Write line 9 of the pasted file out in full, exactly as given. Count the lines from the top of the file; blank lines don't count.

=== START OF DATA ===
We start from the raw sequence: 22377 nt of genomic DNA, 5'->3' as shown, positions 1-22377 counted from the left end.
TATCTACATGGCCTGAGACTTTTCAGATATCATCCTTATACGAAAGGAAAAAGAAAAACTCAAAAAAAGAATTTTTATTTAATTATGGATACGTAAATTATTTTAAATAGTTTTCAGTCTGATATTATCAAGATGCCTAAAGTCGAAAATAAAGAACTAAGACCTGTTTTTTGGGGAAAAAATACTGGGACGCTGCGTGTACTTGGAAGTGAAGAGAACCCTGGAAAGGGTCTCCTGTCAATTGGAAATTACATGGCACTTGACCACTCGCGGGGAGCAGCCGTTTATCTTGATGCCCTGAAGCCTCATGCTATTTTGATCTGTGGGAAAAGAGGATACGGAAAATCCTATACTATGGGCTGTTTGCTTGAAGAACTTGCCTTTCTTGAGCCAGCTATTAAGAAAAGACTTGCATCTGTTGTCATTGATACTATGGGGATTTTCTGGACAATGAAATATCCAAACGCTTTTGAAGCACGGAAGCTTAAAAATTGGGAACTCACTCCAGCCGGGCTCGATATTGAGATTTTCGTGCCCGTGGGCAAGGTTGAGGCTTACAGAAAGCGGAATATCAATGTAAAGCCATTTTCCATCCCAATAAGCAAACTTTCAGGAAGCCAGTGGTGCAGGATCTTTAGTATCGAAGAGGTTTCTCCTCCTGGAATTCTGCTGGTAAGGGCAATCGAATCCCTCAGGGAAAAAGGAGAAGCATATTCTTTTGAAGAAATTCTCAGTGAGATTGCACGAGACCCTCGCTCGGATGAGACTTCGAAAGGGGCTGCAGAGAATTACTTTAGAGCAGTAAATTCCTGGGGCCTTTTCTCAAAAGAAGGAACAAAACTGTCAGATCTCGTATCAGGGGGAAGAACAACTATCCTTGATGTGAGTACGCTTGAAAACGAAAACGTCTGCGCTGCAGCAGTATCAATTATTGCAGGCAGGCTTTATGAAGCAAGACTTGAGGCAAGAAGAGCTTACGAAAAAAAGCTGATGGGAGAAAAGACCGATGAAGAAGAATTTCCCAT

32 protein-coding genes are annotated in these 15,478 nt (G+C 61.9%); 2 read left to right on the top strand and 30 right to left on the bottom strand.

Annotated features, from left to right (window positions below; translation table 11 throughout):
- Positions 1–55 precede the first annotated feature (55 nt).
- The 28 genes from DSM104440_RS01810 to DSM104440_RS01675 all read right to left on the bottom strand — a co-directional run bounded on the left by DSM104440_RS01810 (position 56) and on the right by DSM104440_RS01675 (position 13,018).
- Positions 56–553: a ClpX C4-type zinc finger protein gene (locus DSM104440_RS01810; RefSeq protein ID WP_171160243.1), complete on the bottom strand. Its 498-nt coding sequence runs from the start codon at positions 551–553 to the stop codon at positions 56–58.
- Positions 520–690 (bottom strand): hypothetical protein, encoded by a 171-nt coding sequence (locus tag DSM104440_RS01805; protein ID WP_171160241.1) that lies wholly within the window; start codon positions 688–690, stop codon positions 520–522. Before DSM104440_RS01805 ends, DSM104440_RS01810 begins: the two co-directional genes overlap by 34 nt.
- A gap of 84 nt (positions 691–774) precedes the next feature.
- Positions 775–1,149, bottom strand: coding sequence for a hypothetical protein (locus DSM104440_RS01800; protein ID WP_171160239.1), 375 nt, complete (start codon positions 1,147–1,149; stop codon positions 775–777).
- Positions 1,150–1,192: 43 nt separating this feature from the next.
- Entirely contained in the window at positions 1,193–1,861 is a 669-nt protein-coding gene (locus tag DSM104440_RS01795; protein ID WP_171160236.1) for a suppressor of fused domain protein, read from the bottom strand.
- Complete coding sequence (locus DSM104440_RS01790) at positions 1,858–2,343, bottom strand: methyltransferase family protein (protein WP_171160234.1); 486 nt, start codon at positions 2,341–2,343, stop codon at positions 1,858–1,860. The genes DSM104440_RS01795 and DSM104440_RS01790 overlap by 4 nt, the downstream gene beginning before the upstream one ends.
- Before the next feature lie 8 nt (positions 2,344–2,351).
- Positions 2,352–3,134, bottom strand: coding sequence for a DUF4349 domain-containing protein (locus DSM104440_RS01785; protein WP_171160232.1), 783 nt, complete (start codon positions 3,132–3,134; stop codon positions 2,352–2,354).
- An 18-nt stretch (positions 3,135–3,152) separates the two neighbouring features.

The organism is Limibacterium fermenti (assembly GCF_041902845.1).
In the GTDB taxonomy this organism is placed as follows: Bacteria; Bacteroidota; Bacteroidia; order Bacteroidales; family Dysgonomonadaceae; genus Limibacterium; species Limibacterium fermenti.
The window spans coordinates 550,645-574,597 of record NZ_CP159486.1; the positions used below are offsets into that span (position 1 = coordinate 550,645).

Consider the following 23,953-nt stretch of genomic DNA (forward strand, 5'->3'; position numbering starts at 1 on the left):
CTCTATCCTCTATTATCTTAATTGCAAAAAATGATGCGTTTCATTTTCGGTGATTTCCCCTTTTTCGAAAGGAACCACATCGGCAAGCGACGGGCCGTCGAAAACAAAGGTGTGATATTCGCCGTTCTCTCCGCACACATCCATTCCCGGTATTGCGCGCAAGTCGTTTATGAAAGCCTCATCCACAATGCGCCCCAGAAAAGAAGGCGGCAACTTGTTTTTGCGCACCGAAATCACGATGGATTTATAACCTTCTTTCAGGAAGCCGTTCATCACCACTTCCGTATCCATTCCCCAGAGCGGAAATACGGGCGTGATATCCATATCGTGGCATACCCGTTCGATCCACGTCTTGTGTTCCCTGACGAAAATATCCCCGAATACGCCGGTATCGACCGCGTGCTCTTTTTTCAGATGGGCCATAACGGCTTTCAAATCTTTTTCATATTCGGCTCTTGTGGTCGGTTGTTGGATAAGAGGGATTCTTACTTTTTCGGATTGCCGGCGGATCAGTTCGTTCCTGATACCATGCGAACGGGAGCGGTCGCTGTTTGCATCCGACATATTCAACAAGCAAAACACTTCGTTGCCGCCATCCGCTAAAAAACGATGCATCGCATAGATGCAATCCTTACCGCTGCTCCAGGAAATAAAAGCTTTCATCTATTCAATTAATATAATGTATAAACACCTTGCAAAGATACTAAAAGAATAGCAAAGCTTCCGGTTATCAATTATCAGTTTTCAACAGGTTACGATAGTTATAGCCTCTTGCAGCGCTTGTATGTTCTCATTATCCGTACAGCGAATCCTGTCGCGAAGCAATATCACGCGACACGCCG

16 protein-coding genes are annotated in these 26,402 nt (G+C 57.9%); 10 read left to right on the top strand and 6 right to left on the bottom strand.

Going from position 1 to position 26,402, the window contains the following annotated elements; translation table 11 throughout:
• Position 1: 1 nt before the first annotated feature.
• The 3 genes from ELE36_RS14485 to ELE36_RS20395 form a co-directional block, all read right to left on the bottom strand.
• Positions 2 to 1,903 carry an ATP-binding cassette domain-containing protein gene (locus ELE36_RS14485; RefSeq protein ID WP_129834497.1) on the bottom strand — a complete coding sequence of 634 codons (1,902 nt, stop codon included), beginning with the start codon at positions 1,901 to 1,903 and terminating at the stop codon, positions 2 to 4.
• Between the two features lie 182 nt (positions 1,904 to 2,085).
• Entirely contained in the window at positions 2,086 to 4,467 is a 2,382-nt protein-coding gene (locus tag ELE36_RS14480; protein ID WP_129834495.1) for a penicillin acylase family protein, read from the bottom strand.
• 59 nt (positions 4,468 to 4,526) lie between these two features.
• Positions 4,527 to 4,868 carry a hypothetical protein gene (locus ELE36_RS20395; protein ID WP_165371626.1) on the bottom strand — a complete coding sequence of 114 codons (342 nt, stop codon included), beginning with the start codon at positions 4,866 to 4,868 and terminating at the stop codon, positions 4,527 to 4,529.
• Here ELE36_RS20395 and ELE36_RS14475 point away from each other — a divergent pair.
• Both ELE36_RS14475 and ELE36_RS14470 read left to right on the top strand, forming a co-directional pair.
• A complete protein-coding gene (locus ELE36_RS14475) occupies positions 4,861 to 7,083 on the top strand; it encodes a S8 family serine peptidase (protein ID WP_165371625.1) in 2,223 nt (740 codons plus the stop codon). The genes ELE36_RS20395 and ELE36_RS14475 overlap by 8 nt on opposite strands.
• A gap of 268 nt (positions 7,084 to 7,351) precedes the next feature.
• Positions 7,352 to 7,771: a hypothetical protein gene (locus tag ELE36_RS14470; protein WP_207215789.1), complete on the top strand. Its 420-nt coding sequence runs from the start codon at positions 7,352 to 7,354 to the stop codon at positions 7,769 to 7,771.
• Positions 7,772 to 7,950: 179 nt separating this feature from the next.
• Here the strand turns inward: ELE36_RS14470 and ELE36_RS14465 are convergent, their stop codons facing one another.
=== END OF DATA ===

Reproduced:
- A gap of 84 nt (positions 691–774) precedes the next feature.